As spring break rolled around, I finally had the chance to do some real traveling. 5 friends and I had planned for weeks, laying out a trip that would take us up through Zambia and Zimbabwe. While they had planned on spending two weeks traveling, I had decided to return after only one in order to not miss school, so I would have to find my way back to Gaborone on my own.
Our bags packed, computers stashed in a friend’s apartment, and minds steeled against the rigors of bus travel, we stood on a warm Monday evening waiting for the bus to arrive. The Gaborone-Livingstone Express would take us up through Francistown and Maun, cross the border into Zambia at Kazungula, and deposit us in Livingstone, Zambia, a journey of some 15 hours. We boarded at 7 pm, and hoped to arrive in Livingstone at 10 the next morning.
When we arrived at the border at last, we were all relieved to spill out into the cold morning air to get our exit stamps. As we walked down the road that crossed the no-man’s-land at the edge of Botswana, we were unprepared for the sight that greeted us. The border, we discovered, is the Zambezi river, and the only way to cross is by ferry! We gladly boarded the ferry, and crossed over into Zambia for the first time. The ride to Livingstone after we had gotten our visas was mercifully short, and we arrived at around 9:30 in the morning. Read more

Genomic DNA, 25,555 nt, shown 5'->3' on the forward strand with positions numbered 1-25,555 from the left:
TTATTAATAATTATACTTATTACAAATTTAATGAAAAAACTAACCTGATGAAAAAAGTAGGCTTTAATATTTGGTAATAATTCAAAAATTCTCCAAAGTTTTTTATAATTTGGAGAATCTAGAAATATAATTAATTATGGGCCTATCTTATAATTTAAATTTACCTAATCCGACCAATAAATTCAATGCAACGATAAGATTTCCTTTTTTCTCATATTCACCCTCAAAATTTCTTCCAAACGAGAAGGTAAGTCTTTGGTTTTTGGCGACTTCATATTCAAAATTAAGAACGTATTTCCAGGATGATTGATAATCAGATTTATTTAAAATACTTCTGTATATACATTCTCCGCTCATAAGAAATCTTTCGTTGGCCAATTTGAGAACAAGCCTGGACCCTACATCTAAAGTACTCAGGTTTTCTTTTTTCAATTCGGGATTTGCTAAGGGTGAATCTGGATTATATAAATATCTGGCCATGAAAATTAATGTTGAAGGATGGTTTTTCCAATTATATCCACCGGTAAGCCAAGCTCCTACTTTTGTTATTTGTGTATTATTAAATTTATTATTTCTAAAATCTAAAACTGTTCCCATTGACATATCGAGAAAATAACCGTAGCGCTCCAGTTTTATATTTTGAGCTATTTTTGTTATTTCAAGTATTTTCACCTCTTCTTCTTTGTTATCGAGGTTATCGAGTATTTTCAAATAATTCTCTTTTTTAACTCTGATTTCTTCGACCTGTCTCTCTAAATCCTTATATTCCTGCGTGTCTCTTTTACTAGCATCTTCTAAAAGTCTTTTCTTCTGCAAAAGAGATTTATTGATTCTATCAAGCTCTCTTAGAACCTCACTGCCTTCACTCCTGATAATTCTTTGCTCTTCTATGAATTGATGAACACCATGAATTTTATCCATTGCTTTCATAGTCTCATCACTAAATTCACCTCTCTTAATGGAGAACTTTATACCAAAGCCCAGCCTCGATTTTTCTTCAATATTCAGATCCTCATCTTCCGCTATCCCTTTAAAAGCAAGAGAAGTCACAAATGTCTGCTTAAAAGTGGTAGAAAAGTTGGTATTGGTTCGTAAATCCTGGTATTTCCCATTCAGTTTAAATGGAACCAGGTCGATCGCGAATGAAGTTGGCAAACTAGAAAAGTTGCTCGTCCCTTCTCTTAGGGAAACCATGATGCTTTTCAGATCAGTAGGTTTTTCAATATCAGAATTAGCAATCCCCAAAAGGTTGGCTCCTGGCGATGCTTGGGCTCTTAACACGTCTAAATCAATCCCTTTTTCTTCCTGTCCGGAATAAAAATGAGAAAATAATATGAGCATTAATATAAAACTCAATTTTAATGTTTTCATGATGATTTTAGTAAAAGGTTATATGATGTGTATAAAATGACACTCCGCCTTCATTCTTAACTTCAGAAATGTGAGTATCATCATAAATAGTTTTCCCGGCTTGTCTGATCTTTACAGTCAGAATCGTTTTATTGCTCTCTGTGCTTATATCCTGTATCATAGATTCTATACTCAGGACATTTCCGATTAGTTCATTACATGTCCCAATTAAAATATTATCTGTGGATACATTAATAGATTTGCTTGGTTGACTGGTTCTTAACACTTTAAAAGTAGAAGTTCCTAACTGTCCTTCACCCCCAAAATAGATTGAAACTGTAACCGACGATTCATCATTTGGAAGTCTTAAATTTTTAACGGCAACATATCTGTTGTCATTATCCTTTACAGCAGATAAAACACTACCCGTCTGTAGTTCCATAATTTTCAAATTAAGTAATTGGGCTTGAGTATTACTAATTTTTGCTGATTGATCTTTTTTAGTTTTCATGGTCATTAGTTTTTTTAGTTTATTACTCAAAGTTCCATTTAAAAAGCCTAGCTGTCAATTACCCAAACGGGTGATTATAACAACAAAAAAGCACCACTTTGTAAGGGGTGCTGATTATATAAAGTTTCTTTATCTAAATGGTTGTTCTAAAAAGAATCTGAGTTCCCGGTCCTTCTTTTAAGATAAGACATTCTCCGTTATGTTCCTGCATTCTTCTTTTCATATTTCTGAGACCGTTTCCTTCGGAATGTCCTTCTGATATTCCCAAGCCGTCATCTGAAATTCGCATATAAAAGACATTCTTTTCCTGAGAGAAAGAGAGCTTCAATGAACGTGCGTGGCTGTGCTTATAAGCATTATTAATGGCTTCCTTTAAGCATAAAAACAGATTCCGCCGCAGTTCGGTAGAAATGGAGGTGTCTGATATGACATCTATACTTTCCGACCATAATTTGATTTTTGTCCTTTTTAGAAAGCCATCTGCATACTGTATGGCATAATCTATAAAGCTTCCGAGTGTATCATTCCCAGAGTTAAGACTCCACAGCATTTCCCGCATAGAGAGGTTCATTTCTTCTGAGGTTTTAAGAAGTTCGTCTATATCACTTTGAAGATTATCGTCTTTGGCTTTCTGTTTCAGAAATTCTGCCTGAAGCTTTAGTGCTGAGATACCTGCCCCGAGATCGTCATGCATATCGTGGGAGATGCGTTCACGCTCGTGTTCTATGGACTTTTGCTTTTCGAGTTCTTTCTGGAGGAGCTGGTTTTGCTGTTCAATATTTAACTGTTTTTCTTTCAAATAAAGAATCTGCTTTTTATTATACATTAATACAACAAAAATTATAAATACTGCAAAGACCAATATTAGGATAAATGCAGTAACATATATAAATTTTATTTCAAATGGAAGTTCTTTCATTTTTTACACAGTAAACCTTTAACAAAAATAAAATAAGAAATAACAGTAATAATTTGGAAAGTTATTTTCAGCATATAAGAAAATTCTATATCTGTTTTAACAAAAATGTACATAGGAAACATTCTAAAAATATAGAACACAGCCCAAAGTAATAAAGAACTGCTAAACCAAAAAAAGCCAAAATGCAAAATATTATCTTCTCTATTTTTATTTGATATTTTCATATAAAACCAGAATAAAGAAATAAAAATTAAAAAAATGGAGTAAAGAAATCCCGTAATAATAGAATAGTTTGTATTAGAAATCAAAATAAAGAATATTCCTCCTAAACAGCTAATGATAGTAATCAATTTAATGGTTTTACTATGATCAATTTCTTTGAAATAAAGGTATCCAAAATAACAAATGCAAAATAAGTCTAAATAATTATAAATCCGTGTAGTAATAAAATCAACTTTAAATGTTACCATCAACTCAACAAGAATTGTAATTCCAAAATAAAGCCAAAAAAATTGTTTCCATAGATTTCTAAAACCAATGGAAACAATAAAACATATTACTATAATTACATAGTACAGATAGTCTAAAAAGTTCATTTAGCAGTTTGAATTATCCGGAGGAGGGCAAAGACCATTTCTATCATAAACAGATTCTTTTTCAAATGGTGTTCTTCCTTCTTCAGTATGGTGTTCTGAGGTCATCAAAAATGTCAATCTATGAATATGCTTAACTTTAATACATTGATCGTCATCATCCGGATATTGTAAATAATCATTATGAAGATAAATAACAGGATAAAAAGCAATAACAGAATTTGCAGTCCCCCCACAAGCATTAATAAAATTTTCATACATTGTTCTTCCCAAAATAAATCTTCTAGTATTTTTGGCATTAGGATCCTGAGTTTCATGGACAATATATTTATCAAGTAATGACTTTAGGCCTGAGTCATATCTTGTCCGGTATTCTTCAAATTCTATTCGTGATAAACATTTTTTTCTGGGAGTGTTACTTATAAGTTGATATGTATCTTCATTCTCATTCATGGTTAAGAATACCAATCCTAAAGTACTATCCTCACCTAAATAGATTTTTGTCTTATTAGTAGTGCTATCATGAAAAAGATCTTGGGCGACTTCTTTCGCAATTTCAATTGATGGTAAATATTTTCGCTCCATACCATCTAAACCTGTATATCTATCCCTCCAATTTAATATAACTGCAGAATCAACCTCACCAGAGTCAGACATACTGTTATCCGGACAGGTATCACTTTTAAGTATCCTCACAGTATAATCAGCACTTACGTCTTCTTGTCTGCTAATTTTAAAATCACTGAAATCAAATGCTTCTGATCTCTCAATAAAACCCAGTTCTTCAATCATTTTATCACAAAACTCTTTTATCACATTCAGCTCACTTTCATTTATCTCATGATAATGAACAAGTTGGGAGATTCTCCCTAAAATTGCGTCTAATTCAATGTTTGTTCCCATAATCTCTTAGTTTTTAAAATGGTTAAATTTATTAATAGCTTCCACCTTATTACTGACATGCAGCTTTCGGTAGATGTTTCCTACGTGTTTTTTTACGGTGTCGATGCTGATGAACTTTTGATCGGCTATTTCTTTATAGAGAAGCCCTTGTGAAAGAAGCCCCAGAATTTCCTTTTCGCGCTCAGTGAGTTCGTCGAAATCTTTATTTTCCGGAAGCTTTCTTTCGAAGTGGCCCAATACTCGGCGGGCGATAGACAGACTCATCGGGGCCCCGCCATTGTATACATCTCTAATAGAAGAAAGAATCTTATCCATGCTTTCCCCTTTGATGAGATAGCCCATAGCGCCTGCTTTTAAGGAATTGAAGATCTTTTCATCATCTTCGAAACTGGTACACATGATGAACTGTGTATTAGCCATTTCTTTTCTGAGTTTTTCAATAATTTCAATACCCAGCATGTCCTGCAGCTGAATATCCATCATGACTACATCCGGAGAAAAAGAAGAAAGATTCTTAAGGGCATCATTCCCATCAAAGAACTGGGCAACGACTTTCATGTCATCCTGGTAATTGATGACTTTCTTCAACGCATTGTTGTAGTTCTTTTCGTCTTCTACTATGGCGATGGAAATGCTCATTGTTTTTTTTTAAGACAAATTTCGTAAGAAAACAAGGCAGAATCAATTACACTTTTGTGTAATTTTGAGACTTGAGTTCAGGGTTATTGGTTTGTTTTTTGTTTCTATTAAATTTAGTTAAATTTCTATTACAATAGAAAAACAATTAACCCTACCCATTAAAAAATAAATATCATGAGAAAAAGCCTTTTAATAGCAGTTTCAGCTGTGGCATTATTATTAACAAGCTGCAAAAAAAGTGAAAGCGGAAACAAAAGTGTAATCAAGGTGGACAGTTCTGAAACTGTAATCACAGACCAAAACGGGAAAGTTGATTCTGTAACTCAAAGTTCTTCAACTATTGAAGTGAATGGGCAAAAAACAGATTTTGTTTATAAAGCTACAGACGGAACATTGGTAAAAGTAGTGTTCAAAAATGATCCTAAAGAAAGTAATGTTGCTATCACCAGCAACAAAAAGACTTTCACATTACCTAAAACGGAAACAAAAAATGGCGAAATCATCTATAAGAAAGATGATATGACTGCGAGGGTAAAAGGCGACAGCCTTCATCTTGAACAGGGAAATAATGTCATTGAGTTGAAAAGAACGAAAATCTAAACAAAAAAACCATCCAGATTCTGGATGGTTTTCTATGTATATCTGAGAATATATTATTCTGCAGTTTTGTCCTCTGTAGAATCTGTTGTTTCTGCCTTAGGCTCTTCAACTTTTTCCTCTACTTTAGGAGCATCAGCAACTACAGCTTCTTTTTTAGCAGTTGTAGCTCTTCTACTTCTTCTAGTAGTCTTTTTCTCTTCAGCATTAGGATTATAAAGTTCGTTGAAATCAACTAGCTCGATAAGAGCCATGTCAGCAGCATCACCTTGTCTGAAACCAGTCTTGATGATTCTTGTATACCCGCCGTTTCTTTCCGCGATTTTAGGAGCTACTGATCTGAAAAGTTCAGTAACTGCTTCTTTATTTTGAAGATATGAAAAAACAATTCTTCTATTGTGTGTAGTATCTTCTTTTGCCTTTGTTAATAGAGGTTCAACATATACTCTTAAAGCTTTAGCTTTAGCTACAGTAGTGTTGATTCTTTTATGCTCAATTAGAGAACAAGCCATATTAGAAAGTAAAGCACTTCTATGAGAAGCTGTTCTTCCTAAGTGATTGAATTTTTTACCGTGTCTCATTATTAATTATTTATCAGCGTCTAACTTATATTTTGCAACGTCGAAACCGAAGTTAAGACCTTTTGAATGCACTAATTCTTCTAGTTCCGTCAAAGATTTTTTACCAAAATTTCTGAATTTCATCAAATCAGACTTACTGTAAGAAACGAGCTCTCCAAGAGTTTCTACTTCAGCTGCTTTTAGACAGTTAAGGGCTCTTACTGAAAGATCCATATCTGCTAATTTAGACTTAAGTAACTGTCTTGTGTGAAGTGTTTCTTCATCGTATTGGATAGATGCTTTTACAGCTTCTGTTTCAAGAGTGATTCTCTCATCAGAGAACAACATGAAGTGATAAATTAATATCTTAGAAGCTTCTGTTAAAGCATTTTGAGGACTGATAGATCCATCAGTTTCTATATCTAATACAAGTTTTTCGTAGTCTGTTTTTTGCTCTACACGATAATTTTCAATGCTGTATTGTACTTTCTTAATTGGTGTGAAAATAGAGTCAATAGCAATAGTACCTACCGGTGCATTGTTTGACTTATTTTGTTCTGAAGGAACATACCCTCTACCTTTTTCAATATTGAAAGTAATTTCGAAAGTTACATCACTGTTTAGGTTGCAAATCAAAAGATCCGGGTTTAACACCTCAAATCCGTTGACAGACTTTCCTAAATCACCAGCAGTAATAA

I think it’s safe to say that it’s the little differences that really throw you off in a new country. You prepare yourself for things like exchange rates, getting lost, and people driving on the wrong side of the road. But one small change in the McDonald’s menu and you’re left in a state of utter confusion. I’ve promised myself not to make late-night McDonald’s a routine here so I’ve only been once but that one trip was all it took to shake me up a bit. As the woman handed me my chicken nuggets, I asked for ranch. Read more
I think I’m in love. No- not with a person, but something much greater….. a place called Galway. It’s in the west by the ocean (which being the Atlantic, makes me feel right at home) Compared to Maynooth and the Greater Dublin Area, Galway is more Ireland than ever. It’s a traditional coastal fishing village meet lively youthful city of fun- best combination if you ask me. Read more
October has been a hectic time in Cape Town. The beginning of October brought my 21st birthday at Rocking the Daisies, a popular music festival outside of Cape Town. My friends and I drove to the festival on a Saturday, as I anxiously anticipated turning 21 at midnight. As Americans know, turning 21 is a huge deal, but even though I was excited for it, I was a bit sad that I would be spending it away from my friends back home. Thankfully, my interstudy friends made my 21st birthday wonderful. As the clock struck midnight, I was surrounded hundreds of people in the Red Bull Tent. Read more
I can only imagine what my friends and family are going to say when I return to the states with countless new phrases integrated into my everyday vocabulary. So, I figured the least I could do is explain some of my favorite Cape Townian catch phrases now so that everyone has five weeks to study up. I’ve provided a full dictionary-like description, complete with phonetic spelling, context of use, definition, and example. No excuses if you don’t know what I’m saying when I come home! Read more